Desperate landlords seeking way out

Investment in property assets such as stores and houses has proven to be among the worst possible By Nikos Roussanoglou

Tens of thousands of private property owners are hostage to the combination of an unprecedented wave of taxes and the decline of market prices to levels below those used for tax purposes, known as objective values.

Real estate market professionals argue that the people who opted for investing in property in previous decades in order to utilize it and not resell made the worst possible choice, as besides the tax burden, which has grown from the extraordinary levy paid through the electricity bills, many properties are currently without a tenant.

It is estimated that some 30 percent of commercial properties are empty today – with the rate set to grow – and that rental rates have declined by 40 to 50 percent since early 2009. Meanwhile, most rented properties show significant delays in the payment of rent.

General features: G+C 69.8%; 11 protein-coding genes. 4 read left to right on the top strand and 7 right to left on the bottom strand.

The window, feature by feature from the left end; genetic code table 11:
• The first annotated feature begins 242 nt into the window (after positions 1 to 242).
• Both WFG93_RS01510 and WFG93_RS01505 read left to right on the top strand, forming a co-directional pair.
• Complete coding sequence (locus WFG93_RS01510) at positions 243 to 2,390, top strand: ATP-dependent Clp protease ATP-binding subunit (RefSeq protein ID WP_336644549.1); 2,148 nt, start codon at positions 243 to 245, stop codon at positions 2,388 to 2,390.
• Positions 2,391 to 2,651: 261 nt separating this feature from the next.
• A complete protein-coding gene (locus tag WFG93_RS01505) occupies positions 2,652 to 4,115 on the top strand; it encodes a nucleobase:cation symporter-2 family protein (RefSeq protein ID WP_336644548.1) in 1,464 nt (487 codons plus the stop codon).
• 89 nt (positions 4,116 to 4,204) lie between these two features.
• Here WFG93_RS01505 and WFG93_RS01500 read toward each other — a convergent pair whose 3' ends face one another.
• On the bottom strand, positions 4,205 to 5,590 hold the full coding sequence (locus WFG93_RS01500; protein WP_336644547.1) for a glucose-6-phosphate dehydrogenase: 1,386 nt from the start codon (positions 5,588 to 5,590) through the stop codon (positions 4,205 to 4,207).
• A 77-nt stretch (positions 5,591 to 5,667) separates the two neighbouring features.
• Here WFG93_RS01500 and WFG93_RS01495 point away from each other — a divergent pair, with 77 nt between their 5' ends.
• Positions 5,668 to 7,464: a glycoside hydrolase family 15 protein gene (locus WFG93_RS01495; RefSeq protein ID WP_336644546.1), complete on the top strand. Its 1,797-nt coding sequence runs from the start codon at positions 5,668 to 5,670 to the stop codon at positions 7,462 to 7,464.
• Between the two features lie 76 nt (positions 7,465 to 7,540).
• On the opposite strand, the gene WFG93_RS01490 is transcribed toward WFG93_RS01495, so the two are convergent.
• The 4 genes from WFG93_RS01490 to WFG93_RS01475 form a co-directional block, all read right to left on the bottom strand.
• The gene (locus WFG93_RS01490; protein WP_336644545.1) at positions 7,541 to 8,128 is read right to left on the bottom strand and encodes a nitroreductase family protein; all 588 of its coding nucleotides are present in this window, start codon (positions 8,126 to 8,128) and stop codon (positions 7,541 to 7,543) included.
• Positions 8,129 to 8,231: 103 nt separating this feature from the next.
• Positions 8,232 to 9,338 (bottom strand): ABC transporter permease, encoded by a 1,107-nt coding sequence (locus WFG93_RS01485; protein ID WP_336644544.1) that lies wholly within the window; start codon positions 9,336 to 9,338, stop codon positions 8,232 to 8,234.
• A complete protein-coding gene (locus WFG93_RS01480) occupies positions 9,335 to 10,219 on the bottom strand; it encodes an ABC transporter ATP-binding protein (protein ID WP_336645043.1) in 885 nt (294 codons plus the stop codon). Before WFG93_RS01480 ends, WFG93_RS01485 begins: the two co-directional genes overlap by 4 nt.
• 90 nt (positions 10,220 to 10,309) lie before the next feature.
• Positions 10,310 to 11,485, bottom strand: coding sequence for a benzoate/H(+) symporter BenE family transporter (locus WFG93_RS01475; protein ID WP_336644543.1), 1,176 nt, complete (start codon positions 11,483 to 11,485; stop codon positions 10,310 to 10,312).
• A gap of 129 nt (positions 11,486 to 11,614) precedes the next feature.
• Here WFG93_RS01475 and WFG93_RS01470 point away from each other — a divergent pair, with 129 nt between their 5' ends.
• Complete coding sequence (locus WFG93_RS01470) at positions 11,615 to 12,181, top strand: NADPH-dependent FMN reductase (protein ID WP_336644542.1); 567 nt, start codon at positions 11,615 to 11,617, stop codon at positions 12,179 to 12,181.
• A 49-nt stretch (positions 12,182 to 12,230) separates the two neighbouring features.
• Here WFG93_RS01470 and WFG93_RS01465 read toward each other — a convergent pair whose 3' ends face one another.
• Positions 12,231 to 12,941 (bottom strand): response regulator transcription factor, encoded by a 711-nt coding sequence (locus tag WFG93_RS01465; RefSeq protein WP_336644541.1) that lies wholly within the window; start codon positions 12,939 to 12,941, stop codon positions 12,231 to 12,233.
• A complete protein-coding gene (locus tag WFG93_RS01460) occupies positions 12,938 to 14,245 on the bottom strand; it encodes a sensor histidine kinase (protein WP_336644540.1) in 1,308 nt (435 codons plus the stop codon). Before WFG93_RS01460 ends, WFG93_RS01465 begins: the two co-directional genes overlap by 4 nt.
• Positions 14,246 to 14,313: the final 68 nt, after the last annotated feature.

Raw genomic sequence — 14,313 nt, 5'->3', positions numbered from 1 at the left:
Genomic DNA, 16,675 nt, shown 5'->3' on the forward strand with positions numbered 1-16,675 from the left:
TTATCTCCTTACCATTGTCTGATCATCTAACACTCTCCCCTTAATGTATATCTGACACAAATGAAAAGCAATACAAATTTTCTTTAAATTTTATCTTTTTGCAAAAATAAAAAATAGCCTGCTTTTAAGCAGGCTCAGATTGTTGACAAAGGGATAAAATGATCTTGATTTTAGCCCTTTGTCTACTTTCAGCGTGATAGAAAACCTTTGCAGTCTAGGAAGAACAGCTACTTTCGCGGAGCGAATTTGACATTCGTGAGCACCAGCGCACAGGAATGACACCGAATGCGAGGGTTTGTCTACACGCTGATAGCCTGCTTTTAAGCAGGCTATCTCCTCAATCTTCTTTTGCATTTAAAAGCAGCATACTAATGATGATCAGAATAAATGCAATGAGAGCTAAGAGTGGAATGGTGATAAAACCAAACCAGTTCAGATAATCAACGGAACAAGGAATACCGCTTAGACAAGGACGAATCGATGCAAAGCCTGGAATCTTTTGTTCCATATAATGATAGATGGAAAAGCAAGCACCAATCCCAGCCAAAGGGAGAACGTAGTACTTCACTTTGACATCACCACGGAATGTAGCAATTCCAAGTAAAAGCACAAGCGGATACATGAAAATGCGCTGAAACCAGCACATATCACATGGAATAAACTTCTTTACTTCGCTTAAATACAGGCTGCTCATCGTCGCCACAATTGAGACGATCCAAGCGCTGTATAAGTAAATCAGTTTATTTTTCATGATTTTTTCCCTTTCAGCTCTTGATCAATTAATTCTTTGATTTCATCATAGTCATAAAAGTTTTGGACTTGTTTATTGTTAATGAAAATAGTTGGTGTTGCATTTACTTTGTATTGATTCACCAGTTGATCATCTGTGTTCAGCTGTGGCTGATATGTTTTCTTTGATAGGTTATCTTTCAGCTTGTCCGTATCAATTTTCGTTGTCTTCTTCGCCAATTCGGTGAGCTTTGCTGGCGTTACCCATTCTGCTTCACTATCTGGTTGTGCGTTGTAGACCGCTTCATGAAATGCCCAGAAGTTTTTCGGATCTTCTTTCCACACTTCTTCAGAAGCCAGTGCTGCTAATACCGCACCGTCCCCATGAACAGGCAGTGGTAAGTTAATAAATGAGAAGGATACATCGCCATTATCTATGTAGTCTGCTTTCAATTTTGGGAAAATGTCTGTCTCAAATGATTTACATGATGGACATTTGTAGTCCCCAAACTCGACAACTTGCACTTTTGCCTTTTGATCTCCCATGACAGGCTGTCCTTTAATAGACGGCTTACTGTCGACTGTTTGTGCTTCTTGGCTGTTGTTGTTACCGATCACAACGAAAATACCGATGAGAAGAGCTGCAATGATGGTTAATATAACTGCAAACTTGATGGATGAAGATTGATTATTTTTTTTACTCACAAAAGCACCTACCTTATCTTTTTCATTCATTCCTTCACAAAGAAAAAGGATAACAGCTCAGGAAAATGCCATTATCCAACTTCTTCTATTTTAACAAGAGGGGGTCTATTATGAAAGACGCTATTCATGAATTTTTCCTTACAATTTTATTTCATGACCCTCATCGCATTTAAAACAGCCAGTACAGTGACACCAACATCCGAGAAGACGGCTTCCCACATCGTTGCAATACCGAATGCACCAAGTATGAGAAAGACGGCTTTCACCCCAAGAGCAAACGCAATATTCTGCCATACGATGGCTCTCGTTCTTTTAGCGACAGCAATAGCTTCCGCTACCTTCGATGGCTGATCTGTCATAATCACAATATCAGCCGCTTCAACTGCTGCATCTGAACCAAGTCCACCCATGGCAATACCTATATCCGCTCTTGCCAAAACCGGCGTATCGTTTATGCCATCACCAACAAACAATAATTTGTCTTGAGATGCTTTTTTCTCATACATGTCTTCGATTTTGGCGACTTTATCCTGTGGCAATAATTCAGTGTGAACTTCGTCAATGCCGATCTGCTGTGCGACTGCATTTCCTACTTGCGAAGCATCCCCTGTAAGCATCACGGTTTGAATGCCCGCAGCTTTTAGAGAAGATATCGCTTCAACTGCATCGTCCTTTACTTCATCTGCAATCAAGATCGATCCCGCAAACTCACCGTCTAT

A recent analysis by Alpha Bank showed that an investor with a property worth 2 million euros will this year have to pay taxes of about 47,000 euros, not including the income tax from rent revenues.

“There are hundreds of cases of owners who have tried in the last year to sell one or two of their stores or offices even below their objective value, but without being able to find a buyer,” notes a property management company official. The only solution landlords appear to have is to ask tax authorities to accelerate the process of confirmation of their debt so that their properties are confiscated and put to auction, after which the state can keep the amount for taxes due and the owner can pocket the difference.